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Can Severn bridge the divide?

Aifa has made the hugely controversial decision to select the architect of depolarisation as its new director general.

The gamekeeper turned poacher is the FSA’s David Severn. Severn will
be assisted by a new deputy director general, Chris Cummings, who
retains his role as head of the Association of Mortgage
Intermediaries, probably a logical step following mortgage regulation
and depolarisation.

The news comes just after Aifa told practitioners that they were not
suitable candidates.

Short of appointing the industry-bashing former minister Helen
Liddell, it is hardly possible to imagine moves to make IFAs’ blood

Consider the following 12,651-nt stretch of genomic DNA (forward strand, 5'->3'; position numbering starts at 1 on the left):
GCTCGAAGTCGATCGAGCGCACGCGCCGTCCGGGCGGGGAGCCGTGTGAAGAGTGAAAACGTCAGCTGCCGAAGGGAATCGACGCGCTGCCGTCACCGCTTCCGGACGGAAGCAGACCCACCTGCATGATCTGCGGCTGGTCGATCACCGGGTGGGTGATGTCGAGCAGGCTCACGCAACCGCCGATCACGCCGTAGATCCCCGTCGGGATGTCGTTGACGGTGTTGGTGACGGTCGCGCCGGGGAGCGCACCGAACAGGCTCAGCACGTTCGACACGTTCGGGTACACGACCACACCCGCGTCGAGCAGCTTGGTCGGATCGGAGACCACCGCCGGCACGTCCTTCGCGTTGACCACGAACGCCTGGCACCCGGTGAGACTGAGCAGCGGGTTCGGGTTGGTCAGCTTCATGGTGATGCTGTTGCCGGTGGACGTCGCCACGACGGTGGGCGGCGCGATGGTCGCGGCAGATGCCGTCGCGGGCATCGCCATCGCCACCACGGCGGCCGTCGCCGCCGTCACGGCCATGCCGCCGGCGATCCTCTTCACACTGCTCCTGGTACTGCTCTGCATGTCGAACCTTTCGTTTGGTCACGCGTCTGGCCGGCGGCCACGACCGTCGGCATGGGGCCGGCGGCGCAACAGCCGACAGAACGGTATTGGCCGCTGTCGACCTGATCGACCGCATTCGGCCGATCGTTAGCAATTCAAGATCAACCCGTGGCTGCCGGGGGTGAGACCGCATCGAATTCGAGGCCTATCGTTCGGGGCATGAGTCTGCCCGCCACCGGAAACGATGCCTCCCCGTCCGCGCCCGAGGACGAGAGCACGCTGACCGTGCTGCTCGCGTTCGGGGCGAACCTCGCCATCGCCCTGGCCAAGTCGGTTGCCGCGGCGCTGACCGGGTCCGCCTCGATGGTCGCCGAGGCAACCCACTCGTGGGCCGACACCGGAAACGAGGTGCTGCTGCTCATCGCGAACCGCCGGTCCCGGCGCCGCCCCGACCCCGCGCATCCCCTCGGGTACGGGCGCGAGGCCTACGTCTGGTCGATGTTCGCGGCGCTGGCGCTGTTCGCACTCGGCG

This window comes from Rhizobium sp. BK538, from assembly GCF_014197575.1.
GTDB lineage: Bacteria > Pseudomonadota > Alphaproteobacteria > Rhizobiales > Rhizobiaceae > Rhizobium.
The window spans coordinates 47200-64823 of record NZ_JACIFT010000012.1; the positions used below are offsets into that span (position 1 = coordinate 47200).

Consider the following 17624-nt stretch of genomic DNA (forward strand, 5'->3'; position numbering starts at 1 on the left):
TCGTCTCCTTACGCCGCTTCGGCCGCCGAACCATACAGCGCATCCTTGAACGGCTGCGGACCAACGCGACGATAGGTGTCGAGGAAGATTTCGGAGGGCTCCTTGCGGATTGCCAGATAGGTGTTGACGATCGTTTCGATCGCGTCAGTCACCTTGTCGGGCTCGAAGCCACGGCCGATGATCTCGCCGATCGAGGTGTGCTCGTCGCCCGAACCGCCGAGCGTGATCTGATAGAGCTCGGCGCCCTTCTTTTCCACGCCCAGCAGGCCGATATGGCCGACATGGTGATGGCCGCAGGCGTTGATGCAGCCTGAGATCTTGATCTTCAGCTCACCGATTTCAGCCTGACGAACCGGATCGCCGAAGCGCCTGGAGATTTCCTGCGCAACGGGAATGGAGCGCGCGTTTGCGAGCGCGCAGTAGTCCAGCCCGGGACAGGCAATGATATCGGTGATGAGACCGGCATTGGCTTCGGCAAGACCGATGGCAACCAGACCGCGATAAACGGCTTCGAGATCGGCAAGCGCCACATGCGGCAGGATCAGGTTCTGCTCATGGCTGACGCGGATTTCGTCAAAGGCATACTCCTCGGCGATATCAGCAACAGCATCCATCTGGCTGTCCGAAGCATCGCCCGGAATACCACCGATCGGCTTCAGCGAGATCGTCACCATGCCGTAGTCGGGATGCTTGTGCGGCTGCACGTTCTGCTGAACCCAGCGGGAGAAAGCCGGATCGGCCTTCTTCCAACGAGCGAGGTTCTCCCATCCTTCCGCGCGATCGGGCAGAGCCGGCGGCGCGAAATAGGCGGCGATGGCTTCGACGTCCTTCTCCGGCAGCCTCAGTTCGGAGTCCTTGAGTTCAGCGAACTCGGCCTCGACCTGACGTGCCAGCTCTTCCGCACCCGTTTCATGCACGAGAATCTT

boil more.

This is no disrespect to Severn – he is a smart operator who has
shown an ability to listen and was hardly responsible for
depolarisation. That was a stitch-up between the Treasury and the
Office of Fair Trading although the FSA did not exactly resist.

He oversaw a move from the defined-payment system which would have
meant a bonfire of the independents to the menu system which at least
is equally harsh on the banks, although we hope he has not left any
booby traps for himself. He has the skills to negotiate with Europe
as it intrudes into the running of IFA businesses.

Yet there is a question over whether the Severn/Cummings team has the
ability to rally advisers, particularly IFAs – otherwise the Personal
Finance Society may have a huge opportunity.

Aifa should not be surprised if some members call for a new round of
interviews, arguing that the new DG should have had to compete
against IFAs. It may lose the support of some smaller IFAs and, given
the way the process has been handled, that may be no more than it
deserves. When he takes over, Severn will have his work cut out to
carry the members with him.

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